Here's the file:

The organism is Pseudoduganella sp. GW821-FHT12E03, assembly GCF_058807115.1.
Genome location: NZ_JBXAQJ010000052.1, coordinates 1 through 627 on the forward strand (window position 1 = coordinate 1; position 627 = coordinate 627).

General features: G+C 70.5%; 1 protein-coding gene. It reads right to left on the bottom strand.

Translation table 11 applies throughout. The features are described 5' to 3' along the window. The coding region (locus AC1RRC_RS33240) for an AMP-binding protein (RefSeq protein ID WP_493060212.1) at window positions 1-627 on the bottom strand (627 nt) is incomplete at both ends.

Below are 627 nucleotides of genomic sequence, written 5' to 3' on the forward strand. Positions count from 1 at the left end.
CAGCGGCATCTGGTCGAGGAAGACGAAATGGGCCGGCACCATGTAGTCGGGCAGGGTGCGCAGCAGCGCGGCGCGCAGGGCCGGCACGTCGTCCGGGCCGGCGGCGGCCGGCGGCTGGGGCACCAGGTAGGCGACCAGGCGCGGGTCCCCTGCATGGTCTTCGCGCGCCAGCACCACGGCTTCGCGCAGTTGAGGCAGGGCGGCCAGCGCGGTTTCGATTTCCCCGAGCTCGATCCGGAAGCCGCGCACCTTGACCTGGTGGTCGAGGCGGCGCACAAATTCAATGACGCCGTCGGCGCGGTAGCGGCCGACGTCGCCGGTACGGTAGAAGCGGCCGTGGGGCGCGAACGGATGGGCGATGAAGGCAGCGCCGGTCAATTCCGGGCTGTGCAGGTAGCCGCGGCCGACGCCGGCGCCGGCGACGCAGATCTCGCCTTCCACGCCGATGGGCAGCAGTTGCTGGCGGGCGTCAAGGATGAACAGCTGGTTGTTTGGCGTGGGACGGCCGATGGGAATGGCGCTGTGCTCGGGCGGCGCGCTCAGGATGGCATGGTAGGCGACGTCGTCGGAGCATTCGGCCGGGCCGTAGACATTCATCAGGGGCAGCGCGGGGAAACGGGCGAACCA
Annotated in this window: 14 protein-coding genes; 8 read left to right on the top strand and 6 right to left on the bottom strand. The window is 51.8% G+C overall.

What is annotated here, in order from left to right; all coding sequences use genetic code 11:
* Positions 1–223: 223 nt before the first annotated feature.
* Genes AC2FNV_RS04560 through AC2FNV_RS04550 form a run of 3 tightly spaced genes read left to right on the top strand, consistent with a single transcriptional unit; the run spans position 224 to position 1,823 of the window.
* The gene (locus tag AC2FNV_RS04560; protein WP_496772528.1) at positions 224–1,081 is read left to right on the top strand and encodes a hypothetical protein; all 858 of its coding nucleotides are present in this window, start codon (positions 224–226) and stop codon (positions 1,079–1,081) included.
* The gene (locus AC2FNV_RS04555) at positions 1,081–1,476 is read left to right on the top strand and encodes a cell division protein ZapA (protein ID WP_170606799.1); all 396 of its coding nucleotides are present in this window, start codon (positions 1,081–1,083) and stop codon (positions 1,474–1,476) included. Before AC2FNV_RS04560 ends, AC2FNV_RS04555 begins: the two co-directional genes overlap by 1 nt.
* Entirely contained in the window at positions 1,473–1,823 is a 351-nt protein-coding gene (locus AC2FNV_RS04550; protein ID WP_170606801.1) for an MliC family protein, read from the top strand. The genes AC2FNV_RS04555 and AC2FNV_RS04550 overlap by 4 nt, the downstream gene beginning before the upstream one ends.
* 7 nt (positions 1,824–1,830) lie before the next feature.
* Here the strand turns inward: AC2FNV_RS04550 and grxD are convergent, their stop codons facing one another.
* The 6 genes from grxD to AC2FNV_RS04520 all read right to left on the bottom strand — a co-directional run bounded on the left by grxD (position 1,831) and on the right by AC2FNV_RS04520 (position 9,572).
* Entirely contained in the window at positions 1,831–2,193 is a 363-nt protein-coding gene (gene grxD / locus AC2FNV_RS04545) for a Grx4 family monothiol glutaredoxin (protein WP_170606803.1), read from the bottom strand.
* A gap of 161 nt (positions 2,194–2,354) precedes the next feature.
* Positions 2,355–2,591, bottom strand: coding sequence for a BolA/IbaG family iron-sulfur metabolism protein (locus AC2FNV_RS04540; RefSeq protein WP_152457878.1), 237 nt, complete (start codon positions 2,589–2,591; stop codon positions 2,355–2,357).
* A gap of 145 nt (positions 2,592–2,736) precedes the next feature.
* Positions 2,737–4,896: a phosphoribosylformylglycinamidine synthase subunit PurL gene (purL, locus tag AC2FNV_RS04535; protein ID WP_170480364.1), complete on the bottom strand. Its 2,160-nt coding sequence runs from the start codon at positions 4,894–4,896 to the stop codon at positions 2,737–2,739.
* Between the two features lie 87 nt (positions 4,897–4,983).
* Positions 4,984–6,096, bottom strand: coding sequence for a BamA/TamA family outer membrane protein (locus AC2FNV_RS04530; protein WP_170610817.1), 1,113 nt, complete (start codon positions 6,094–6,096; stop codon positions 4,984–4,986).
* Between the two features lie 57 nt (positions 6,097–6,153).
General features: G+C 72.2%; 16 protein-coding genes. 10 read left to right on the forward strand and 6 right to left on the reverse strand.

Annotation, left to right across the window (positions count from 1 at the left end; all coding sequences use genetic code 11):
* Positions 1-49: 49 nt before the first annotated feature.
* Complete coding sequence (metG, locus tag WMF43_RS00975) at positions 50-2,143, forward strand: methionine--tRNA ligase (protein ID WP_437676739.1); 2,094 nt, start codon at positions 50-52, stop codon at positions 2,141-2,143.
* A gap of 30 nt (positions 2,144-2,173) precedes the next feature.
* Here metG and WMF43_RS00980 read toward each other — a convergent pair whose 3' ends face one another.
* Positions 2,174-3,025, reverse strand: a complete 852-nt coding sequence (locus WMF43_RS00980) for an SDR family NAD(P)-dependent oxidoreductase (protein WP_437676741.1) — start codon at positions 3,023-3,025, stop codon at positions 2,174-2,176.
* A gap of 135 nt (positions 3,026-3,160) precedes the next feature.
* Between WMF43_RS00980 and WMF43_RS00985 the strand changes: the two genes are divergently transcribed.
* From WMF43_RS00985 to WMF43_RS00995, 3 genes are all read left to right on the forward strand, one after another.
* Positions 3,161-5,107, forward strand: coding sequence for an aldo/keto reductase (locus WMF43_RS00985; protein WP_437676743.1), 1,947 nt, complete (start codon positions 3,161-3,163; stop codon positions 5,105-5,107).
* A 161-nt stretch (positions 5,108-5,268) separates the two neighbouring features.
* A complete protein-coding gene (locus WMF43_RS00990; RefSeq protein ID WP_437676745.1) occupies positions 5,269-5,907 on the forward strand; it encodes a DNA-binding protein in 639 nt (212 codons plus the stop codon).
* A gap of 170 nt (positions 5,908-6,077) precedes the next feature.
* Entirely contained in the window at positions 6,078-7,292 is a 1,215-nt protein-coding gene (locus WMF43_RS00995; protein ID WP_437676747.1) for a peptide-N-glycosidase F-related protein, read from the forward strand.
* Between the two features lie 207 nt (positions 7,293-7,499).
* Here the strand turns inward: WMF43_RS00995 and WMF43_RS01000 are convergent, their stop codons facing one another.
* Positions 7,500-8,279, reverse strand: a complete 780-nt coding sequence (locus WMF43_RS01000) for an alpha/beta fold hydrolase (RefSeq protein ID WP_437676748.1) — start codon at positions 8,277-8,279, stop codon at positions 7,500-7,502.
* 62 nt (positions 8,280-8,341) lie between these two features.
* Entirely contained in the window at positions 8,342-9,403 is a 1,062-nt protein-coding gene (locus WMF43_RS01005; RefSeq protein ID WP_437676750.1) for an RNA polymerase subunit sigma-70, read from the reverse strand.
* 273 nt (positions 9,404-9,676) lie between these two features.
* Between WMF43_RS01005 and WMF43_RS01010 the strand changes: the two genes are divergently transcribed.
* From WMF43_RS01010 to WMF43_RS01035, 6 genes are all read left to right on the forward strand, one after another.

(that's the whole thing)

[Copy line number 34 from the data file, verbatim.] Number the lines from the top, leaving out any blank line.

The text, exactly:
* From WMF43_RS00985 to WMF43_RS00995, 3 genes are all read left to right on the forward strand, one after another.